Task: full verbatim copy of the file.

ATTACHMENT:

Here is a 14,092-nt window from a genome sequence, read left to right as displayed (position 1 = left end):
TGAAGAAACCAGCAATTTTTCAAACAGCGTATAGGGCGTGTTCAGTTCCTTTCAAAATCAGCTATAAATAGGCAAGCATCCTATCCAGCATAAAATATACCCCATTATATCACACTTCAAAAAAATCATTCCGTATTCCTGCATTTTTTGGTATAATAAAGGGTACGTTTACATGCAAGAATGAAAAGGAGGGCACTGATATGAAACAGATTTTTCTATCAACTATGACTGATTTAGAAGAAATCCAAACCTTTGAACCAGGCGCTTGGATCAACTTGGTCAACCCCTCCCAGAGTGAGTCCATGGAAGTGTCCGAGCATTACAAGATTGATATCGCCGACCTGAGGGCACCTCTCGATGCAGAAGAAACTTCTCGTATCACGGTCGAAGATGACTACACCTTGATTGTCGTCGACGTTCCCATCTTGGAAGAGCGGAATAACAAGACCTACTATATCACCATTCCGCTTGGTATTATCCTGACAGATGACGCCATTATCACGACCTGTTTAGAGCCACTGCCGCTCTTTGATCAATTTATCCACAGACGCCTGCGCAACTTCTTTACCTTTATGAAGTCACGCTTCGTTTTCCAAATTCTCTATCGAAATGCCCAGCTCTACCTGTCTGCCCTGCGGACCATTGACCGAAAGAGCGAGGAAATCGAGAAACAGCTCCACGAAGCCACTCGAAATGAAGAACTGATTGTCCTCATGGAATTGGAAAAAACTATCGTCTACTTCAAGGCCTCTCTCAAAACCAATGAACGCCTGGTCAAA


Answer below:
Here is a 14,092-nt window from a genome sequence, read left to right as displayed (position 1 = left end):
TGAAGAAACCAGCAATTTTTCAAACAGCGTATAGGGCGTGTTCAGTTCCTTTCAAAATCAGCTATAAATAGGCAAGCATCCTATCCAGCATAAAATATACCCCATTATATCACACTTCAAAAAAATCATTCCGTATTCCTGCATTTTTTGGTATAATAAAGGGTACGTTTACATGCAAGAATGAAAAGGAGGGCACTGATATGAAACAGATTTTTCTATCAACTATGACTGATTTAGAAGAAATCCAAACCTTTGAACCAGGCGCTTGGATCAACTTGGTCAACCCCTCCCAGAGTGAGTCCATGGAAGTGTCCGAGCATTACAAGATTGATATCGCCGACCTGAGGGCACCTCTCGATGCAGAAGAAACTTCTCGTATCACGGTCGAAGATGACTACACCTTGATTGTCGTCGACGTTCCCATCTTGGAAGAGCGGAATAACAAGACCTACTATATCACCATTCCGCTTGGTATTATCCTGACAGATGACGCCATTATCACGACCTGTTTAGAGCCACTGCCGCTCTTTGATCAATTTATCCACAGACGCCTGCGCAACTTCTTTACCTTTATGAAGTCACGCTTCGTTTTCCAAATTCTCTATCGAAATGCCCAGCTCTACCTGTCTGCCCTGCGGACCATTGACCGAAAGAGCGAGGAAATCGAGAAACAGCTCCACGAAGCCACTCGAAATGAAGAACTGATTGTCCTCATGGAATTGGAAAAAACTATCGTCTACTTCAAGGCCTCTCTCAAAACCAATGAACGCCTGGTCAAA